With the speed of change these days, you can’t do everything yourself. To succeed, you need to work together with people you can learn from. In my experience, collaboration is the best way to get things done.
All but two of the books I’ve written have been collaborations with others, and I’ve written more than 60 books. That’s not too bad, considering several college professors told me I wasn’t much of a writer. They said if I wanted to work at a university, I should work in administration because of the well-known “publish or perish” requirement for professors.
My first job out of graduate school was as assistant to the dean of the College of Business at Ohio University. He asked me to teach a course because he wanted all administrators to teach. After two weeks, I came home and told my wife, Margie, “Teaching is what I ought to be doing. It’s really fun.” She asked me what I was going to do about the writing required; I said I’d figure that out as I went along.
During that time, Paul Hersey arrived as head of the management department. I heard he taught a great leadership course, and I asked if I could sit in the following semester. He said, “Nobody audits my course. If you want to take it for credit, you’re welcome.” I was taken aback — leadership had been the focus of my doctoral work — but I took the course and did the papers alongside the other students.
After the semester was over, Paul came to me and said, “Ken, the university wants me to write a textbook, but writing isn’t easy for me. I’ve been looking for a good writer like you to collaborate with.” What a surprise — I guess he liked my papers! I said, “We’d make a great team — you lack confidence in your writing, and I’m not supposed to write. I’ll do it!” The book, “Management of Organizational Behavior,” blended what we both knew about leadership. It’s still used today — more than 40 years later — and is now in its 10th edition.
That experience taught me two things. First, don’t let anybody tell you what you can or can’t achieve. If you have a vision about what you want to do, go for it. You’ll work out a way to make it happen. And if you meet someone who really wants to accomplish something, and you want to accomplish something and you can get together, that’s a powerful force.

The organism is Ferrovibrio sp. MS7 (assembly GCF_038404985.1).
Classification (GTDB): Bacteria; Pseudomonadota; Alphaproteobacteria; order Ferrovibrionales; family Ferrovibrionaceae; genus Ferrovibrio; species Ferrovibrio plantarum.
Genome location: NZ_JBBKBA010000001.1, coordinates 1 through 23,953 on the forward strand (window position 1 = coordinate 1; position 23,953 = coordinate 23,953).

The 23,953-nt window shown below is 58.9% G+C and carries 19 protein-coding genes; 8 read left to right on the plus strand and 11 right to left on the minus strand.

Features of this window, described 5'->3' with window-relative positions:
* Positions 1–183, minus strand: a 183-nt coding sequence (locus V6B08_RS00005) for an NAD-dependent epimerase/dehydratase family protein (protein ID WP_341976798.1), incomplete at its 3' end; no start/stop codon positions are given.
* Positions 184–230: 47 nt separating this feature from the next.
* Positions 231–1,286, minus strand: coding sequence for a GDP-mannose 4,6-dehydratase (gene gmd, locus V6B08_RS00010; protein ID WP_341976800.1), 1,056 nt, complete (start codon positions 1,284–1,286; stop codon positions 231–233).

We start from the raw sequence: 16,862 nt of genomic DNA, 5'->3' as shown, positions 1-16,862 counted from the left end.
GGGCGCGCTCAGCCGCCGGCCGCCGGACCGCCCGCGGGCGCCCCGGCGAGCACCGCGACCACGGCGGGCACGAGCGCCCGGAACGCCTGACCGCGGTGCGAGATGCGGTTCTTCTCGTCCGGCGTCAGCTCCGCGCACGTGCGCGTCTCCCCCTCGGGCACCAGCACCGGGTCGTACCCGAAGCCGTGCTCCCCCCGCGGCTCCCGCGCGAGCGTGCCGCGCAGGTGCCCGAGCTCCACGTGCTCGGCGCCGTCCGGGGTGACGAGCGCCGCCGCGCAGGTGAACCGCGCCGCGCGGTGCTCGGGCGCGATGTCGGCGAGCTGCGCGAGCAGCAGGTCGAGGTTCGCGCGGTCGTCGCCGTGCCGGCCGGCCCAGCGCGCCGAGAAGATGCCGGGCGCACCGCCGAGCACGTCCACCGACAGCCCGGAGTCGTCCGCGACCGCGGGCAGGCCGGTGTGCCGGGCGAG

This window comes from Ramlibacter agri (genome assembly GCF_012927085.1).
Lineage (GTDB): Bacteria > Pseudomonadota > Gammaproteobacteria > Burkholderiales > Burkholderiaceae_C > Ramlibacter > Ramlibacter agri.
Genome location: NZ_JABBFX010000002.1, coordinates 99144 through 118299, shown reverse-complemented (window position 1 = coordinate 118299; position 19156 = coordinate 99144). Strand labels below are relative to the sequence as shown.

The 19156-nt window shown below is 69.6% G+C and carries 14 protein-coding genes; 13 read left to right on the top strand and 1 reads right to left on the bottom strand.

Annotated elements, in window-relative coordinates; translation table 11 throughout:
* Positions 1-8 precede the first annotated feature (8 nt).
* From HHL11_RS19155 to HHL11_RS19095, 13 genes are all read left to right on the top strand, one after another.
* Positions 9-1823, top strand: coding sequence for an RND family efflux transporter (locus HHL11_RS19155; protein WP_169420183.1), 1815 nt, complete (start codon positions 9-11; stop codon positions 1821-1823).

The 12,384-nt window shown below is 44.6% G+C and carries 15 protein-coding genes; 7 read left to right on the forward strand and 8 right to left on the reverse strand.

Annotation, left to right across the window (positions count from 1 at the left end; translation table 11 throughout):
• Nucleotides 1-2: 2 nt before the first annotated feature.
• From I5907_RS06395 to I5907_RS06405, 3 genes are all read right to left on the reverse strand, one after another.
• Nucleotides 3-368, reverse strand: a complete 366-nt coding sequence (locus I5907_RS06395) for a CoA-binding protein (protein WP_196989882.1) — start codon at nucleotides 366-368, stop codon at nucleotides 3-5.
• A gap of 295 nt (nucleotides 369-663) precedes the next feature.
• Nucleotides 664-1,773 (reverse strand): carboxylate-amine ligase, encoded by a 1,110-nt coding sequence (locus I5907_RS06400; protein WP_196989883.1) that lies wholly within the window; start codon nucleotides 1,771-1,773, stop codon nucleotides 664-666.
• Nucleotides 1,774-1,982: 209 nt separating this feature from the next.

Another great collaboration began when Margie and I went to a cocktail party for local authors in 1981 after moving to San Diego. There I met Spencer Johnson, who wrote children’s books at the time. Margie introduced us, joking that we should write a children’s book for managers because “they won’t read anything else.” Spencer and I hit it off, and within eight weeks, we had finished the first draft of “The One Minute Manager.” The book went on to sell more than 15 million copies. Our first revision in 33 years, “The New One Minute Manager,” was released earlier this year.
The remarkable learning here is how two people with expertise in completely different areas can come together and produce something amazing — something neither could have created on their own.
My friend Jim Ballard theorizes that collaboration has two parts: essence and form. Essence is about connecting — heart to heart and values to values. Form is about how you work together. Jim says, “When collaborating, be careful when someone wants to go to form right away. Essence has to come first.”
I once had the opportunity to write a book with a well-known author. In our first meeting, all he wanted to talk about was form — dividing the royalties, marketing the book, who was going to do what. I passed. A few weeks later, I was introduced to Norman Vincent Peale to discuss a potential book project. Our three-hour meeting was all essence — sharing about our lives, marriages, values and common desire to make a difference. That meeting resulted in a book titled “The Power of Ethical Management.” I’ll always regard it as one of my most meaningful collaborations.